Prior to 1978, section 2033 made no provision for relieving a party from default. However, the courts had found in sections 2033 and 2034 the power to relieve a defaulting party. The power was independent of section 473, and a party could be relieved from default even if the application was filed after expiration of the six-month time limit imposed by section 473. (See Dolin Roofing & Insulation Co. v. Superior Court (1984) 151 Cal.App.3d 886, 889–890, 199 Cal.Rptr. 37, and cases cited therein.) The 1978 amendments to section 2033 (Stats.1978, ch. 12, § 3, p. 70, urgency, eff. Feb. 18, 1978; amended Stats.1978, ch. 265, § 1, p. 549) changed the law so that now, absent extrinsic fraud or mistake, “․ it is clear that relief from default, if it occurs, must take place under the authority of section 473 (with a 30-day time limit instead of the 6-month limit.)” (Dolan Roofing & Insulation Co. v. Superior Court, supra, 151 Cal.App.3d at p. 890, fn. omitted, 199 Cal.Rptr. 37.)
We are cited to no authority considering the question of whether actual notice, rather than notice by registered or certified mail, may invoke the 30-day time limit, and our research has revealed no such case. We find guidance, however, in Hernandez v. Temple (1983) 142 Cal.App.3d 286, 290, 190 Cal.Rptr. 853, where the court stated: “The law abhors forfeitures and requires strict construction of statutes imposing them. [Citation.] Because failure to respond to a request for admissions under Code of Civil Procedure section 2033 will often result in judgment being entered against the party upon whom the request was served, section 2033 must be strictly construed.” (See also Hansen v. Superior Court (1983) 149 Cal.App.3d 823, 828–829, 197 Cal.Rptr. 175.)
We conclude that although petitioner had actual notice of his default, he was not required to move within 30 days for relief because the notice did not comply with the requirements of section 2033, subdivision (a). A party seeking to invoke the technical time limit of that subdivision may not do so without first complying with the technical service requirements. The cases relied upon by real parties where actual notice sufficed were not cases where notice by the prescribed method started a time limit running or cases where inaction during that period would automatically lead to forfeiture.2 Petitioner was entitled to interpret the “actual notice” he received as an informal advisement and to await properly served notice for commencement of the 30-day period.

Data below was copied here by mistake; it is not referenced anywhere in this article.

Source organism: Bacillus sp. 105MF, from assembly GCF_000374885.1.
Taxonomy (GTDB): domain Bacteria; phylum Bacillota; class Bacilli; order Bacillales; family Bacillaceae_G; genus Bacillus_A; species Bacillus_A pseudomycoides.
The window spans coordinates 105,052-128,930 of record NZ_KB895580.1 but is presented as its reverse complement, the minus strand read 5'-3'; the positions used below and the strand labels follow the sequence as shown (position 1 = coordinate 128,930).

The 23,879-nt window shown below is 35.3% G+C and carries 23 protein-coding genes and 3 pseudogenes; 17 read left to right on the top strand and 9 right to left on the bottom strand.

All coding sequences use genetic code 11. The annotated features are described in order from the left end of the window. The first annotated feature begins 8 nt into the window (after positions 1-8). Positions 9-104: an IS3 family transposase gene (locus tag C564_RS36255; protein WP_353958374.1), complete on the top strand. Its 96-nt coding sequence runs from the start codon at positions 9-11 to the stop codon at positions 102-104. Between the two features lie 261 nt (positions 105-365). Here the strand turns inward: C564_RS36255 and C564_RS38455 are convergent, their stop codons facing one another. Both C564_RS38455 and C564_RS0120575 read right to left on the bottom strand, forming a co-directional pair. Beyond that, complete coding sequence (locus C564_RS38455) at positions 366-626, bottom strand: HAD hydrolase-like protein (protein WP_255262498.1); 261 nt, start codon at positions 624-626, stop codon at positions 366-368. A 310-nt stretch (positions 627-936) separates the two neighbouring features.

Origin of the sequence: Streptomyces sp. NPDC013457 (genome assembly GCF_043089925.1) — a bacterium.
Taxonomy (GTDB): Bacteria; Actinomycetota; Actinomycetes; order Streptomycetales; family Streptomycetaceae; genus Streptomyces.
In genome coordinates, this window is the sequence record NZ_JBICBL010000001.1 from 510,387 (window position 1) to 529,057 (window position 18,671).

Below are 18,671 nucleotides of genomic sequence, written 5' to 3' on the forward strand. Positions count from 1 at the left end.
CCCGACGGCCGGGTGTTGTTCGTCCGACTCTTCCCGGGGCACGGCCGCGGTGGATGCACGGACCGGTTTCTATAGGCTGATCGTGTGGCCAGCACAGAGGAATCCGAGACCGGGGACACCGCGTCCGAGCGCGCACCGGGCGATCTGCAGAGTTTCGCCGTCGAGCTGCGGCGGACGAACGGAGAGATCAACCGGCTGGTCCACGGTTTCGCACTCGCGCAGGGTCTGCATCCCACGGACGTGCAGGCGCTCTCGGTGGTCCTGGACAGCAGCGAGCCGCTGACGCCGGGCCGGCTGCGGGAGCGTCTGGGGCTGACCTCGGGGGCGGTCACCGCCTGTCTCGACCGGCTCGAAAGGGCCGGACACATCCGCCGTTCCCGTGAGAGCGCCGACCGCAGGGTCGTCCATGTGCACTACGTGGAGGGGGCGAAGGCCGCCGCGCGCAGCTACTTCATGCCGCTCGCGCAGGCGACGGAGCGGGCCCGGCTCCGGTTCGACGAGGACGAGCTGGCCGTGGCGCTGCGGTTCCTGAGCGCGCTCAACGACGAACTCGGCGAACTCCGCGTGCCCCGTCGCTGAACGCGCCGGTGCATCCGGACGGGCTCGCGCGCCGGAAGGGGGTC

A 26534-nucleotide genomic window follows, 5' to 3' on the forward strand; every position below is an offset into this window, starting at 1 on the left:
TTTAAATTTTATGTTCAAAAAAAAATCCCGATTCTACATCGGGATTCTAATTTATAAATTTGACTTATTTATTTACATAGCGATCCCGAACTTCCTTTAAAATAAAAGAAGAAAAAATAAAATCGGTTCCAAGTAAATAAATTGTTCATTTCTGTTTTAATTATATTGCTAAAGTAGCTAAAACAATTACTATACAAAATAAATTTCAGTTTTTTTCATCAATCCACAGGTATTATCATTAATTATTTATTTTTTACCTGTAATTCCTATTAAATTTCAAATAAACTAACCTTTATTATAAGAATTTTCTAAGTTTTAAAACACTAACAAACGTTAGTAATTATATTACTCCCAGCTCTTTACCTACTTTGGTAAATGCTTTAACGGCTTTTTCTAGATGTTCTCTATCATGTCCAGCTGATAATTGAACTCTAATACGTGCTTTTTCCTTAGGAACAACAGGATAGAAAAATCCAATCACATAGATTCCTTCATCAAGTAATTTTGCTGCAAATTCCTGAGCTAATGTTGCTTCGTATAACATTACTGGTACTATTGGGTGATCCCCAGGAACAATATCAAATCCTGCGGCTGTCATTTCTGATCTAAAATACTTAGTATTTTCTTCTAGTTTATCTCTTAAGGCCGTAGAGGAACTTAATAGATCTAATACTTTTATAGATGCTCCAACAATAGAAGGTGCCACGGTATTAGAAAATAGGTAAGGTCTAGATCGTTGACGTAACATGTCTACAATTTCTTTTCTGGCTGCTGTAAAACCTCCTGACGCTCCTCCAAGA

We have reached our conclusion after full briefing by the parties and after notifying real parties that we might act by peremptory writ in the first instance. Such a procedure is proper. (§ 1088; Palma v. U.S. Industrial Fasteners, Inc. (1984) 36 Cal.3d 171, 177–180, 203 Cal.Rptr. 626, 681 P.2d 893.) Issuance of the alternative writ would only cause unnecessary delay in reconsideration by the trial court of petitioner's motion.
Let a peremptory writ of mandate issue directing the Santa Clara County Superior Court to vacate its order denying petitioner's motion for relief from default and to reconsider the motion on the merits.3
1. Except as otherwise specified, all further statutory references are to the Code of Civil Procedure.
2. Volandri v. Taylor, supra, 124 Cal.App. 356, 12 P.2d 462, involved notice of termination of employment. The employee, who received notice by regular mail, contended his termination was void. Crummer v. Whitehead, supra, 230 Cal.App.2d 264, 40 Cal.Rptr. 826, involved notice of a trustee's sale. Appellant's attorney had requested “special notice” pursuant to Civil Code section 2924b, but had received notice by regular mail instead of registered mail as required by that statute.
3. On reconsideration, the trial court may examine the reasons for the five-month delay in filing the motion. If, as petitioner asserts, he advised real parties of the defect in notice, the delay could be attributed to real parties' failure to correct their form of notice.
BARRY–DEAL, Associate Justice.
WHITE, P.J., and SCOTT, J., concur.